Without the gift of hindsight, planning, which would anticipate and address both immediate and future needs in complex situations, is not an easy task, especially when the problems they try to resolve are typically wicked. In fact, many of the social issues fall within this category of wicked problems, where the dynamic interactions between multiple stakeholders across different levels of hierarchy, informed by their specific conditions and power relations, create situations that are hard to comprehend in their totality and even harder to address comprehensively. Given the interdependencies across systems, seeking the exact causality of social problems is often a red herring. The closer one looks, the more intricate it gets. The incompleteness of our knowledge at any given point also means a vast domain of unknown knowns and unknown unknowns. Any action targeting a wicked problem, therefore, sets in motion system-wide repercussions, often with unexpected outcomes, resolving which can be as difficult a task as defining or locating the problem (​Rittel and Webber 1973​). Hence, without appropriate formulation, finding pertinent solutions can become difficult. However, the dominance of narrow framings that continues to neglect the social embeddedness of situations also circumscribes the scope of knowing and responding appropriately. Moreover, both ‘what is’ and ‘what ought to be’ depend as much on our incomplete and evolving knowledge as the political contestation between different value frameworks and their explicit and implicit objectives. The crisis in the wake of COVID-19, therefore, represents a typical wicked problem where the dynamic and developing knowledge-action configurations require an epistemological shift towards more comprehensive and critical approaches that can learn from the past and the now to negotiate an equitable future with “willingness to live creatively with unresolved arguments and tensions” (​Waltner-Toews 2020a​).


Looking back at the first wave, we find countries across the world largely depended on age-old epidemic control measures, informed primarily by a biomedical framework (Priya and Das 2020), to respond to the wicked problems unleashed by the pandemic. Faced with too many unknowns, our tendency is usually to target the most obvious without much thought on the wider repercussions. While such ad hoc measures may give a semblance of immediate control, unintended consequences can creep up unobserved. For instance, India implemented one of the strictest lockdowns in the world to control the pandemic, mostly ignoring the complexity of the situation and its potential system-wide implications. Naturally, with time the unanticipated consequences of such measures—the migrant exodus, for instance— became apparent, perpetuating their own sets of wicked problems and underlining the need for better understanding and planning. Enter complexity theory.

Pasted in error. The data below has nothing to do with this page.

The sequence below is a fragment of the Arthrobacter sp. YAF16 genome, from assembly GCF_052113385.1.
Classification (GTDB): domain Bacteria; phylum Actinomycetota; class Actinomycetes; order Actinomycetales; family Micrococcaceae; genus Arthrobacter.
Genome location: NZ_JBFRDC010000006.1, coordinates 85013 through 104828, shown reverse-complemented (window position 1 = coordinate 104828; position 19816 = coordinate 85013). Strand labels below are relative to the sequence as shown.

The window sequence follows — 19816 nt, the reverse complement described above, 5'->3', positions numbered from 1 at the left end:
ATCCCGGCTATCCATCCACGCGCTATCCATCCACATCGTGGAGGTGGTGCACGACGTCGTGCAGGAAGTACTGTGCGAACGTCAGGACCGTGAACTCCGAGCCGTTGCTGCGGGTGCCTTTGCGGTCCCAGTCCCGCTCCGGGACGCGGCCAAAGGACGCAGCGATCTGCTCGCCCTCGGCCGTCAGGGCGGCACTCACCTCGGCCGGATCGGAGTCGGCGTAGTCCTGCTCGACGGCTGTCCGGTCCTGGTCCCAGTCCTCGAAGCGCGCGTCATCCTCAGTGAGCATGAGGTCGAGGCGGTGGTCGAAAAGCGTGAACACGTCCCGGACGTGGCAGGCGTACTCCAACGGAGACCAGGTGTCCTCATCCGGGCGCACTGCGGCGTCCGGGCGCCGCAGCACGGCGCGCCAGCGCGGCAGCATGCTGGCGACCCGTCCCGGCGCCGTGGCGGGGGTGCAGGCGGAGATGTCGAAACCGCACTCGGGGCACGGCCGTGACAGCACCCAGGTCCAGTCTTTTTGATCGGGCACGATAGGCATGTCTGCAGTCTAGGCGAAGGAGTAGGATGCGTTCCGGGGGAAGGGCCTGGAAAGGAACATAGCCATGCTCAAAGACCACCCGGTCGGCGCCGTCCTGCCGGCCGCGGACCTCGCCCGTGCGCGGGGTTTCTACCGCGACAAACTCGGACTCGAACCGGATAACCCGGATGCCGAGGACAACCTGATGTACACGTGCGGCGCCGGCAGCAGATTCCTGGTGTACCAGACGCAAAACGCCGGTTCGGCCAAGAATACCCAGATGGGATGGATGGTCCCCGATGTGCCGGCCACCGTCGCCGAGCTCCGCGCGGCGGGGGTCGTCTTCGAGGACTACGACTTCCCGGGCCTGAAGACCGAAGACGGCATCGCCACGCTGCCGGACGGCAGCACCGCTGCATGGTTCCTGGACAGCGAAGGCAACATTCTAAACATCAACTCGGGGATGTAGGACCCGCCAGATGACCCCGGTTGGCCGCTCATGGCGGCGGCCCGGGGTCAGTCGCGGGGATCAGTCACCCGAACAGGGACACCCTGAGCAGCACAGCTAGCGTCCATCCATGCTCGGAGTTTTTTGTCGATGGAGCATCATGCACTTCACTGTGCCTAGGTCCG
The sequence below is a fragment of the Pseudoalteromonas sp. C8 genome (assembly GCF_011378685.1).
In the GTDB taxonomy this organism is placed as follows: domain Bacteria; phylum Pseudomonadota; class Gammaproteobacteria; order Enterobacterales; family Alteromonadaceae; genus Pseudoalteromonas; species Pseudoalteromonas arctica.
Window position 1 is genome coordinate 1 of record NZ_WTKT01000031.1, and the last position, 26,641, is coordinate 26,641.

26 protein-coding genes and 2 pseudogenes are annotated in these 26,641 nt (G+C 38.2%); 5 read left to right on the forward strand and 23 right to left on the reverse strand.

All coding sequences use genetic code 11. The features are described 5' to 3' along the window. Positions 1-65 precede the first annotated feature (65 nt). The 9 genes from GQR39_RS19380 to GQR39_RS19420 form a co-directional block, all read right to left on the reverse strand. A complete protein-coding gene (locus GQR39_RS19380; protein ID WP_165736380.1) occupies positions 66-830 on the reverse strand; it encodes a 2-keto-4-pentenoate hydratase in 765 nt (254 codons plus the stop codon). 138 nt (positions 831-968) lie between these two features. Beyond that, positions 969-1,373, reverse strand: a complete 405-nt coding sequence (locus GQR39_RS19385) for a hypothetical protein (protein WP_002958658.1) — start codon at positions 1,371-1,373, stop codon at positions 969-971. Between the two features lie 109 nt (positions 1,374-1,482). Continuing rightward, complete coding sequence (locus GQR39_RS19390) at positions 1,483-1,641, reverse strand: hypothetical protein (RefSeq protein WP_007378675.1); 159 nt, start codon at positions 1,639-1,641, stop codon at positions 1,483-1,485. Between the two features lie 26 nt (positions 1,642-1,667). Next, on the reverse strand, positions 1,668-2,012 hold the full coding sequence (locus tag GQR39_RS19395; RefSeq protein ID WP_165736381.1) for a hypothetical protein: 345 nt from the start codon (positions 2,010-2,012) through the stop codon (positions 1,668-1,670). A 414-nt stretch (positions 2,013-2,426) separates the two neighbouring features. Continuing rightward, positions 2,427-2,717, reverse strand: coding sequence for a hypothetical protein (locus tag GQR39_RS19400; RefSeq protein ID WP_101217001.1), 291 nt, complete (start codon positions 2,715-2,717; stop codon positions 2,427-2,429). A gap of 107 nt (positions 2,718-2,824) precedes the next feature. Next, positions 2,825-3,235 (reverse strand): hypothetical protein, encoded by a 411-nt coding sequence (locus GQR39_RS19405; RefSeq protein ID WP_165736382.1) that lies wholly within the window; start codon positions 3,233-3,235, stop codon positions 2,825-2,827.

Complexity theory defines social systems as CAS having certain specific properties. Originating in the forties and fifties, complexity theory continued in the line of holistic thinking/systems approaches in other domains of science like quantum physics and evolutionary biology, questioning the ordered/deterministic appearance of the very Newtonian paradigm of science that birthed it. While responsible for great strides in science, the Newtonian paradigm is often found lacking in dealing with nonlinear systems. Linear systems operate under the principle of superposition. It means in a linear system if input A produces effect X and input B produces effect Y, then the effect of A+B together would be simply X+Y. So, breaking down a linear system into its components, studying them separately, and summing them up is good enough for arriving at solutions about the whole. But social systems are not linear where their components are neatly separable, or the outputs proportionate to inputs. On the contrary, the large number of deeply interconnected elements in social systems dynamically interact and adapt to continuously shape each other (Rickles D et al. 2007). For instance, if we consider the pandemic, where exactly does the problem lie, and where do we direct our actions? The virus and its cure? The health service set up to treat the diseased? The social stratification and distribution of resources that determine different communities’ ability to adopt the various control measures and adapt to the rapidly changing circumstances? Or all of these and their dynamic interrelations? The tremendous health and social disruptions in the wake of the pandemic across the world mark it as both a health and social problem and, at the same time, also a personal and global problem.